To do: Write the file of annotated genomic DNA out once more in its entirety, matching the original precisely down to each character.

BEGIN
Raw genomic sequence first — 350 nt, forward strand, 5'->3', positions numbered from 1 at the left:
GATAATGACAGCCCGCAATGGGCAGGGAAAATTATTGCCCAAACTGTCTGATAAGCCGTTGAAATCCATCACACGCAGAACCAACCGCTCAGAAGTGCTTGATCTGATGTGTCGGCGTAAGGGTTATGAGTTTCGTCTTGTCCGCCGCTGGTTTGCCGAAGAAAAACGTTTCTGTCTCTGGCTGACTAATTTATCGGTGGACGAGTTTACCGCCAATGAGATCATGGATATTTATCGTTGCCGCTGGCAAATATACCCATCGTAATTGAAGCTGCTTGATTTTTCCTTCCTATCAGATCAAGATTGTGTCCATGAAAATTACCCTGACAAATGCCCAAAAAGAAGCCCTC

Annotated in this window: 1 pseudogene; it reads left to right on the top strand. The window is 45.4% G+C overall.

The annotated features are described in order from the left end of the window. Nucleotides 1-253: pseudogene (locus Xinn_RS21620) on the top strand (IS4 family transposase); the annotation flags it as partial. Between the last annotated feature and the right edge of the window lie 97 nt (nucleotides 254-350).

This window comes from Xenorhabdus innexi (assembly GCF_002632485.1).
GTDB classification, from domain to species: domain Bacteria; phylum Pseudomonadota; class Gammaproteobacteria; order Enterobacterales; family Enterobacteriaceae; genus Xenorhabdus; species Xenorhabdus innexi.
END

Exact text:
Raw genomic sequence first — 350 nt, forward strand, 5'->3', positions numbered from 1 at the left:
GATAATGACAGCCCGCAATGGGCAGGGAAAATTATTGCCCAAACTGTCTGATAAGCCGTTGAAATCCATCACACGCAGAACCAACCGCTCAGAAGTGCTTGATCTGATGTGTCGGCGTAAGGGTTATGAGTTTCGTCTTGTCCGCCGCTGGTTTGCCGAAGAAAAACGTTTCTGTCTCTGGCTGACTAATTTATCGGTGGACGAGTTTACCGCCAATGAGATCATGGATATTTATCGTTGCCGCTGGCAAATATACCCATCGTAATTGAAGCTGCTTGATTTTTCCTTCCTATCAGATCAAGATTGTGTCCATGAAAATTACCCTGACAAATGCCCAAAAAGAAGCCCTC

Annotated in this window: 1 pseudogene; it reads left to right on the top strand. The window is 45.4% G+C overall.

The annotated features are described in order from the left end of the window. Nucleotides 1-253: pseudogene (locus Xinn_RS21620) on the top strand (IS4 family transposase); the annotation flags it as partial. Between the last annotated feature and the right edge of the window lie 97 nt (nucleotides 254-350).

This window comes from Xenorhabdus innexi (assembly GCF_002632485.1).
GTDB classification, from domain to species: domain Bacteria; phylum Pseudomonadota; class Gammaproteobacteria; order Enterobacterales; family Enterobacteriaceae; genus Xenorhabdus; species Xenorhabdus innexi.